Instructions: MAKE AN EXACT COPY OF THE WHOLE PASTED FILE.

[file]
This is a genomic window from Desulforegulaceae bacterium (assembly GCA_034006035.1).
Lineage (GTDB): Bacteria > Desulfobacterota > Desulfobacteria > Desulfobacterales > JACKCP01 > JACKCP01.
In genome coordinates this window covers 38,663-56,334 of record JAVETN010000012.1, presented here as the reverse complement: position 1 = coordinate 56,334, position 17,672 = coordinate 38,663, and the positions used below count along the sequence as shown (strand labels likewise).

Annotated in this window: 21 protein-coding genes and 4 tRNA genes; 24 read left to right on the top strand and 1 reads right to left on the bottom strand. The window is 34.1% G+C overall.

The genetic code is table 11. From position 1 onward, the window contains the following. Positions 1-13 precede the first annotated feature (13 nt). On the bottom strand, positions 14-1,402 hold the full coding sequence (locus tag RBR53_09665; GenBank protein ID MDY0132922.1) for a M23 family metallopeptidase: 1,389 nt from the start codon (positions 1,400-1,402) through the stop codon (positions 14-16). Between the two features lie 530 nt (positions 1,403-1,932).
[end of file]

This is a genomic window from Desulforegulaceae bacterium (assembly GCA_034006035.1).
Lineage (GTDB): Bacteria > Desulfobacterota > Desulfobacteria > Desulfobacterales > JACKCP01 > JACKCP01.
In genome coordinates this window covers 38,663-56,334 of record JAVETN010000012.1, presented here as the reverse complement: position 1 = coordinate 56,334, position 17,672 = coordinate 38,663, and the positions used below count along the sequence as shown (strand labels likewise).

Annotated in this window: 21 protein-coding genes and 4 tRNA genes; 24 read left to right on the top strand and 1 reads right to left on the bottom strand. The window is 34.1% G+C overall.

The genetic code is table 11. From position 1 onward, the window contains the following. Positions 1-13 precede the first annotated feature (13 nt). On the bottom strand, positions 14-1,402 hold the full coding sequence (locus tag RBR53_09665; GenBank protein ID MDY0132922.1) for a M23 family metallopeptidase: 1,389 nt from the start codon (positions 1,400-1,402) through the stop codon (positions 14-16). Between the two features lie 530 nt (positions 1,403-1,932).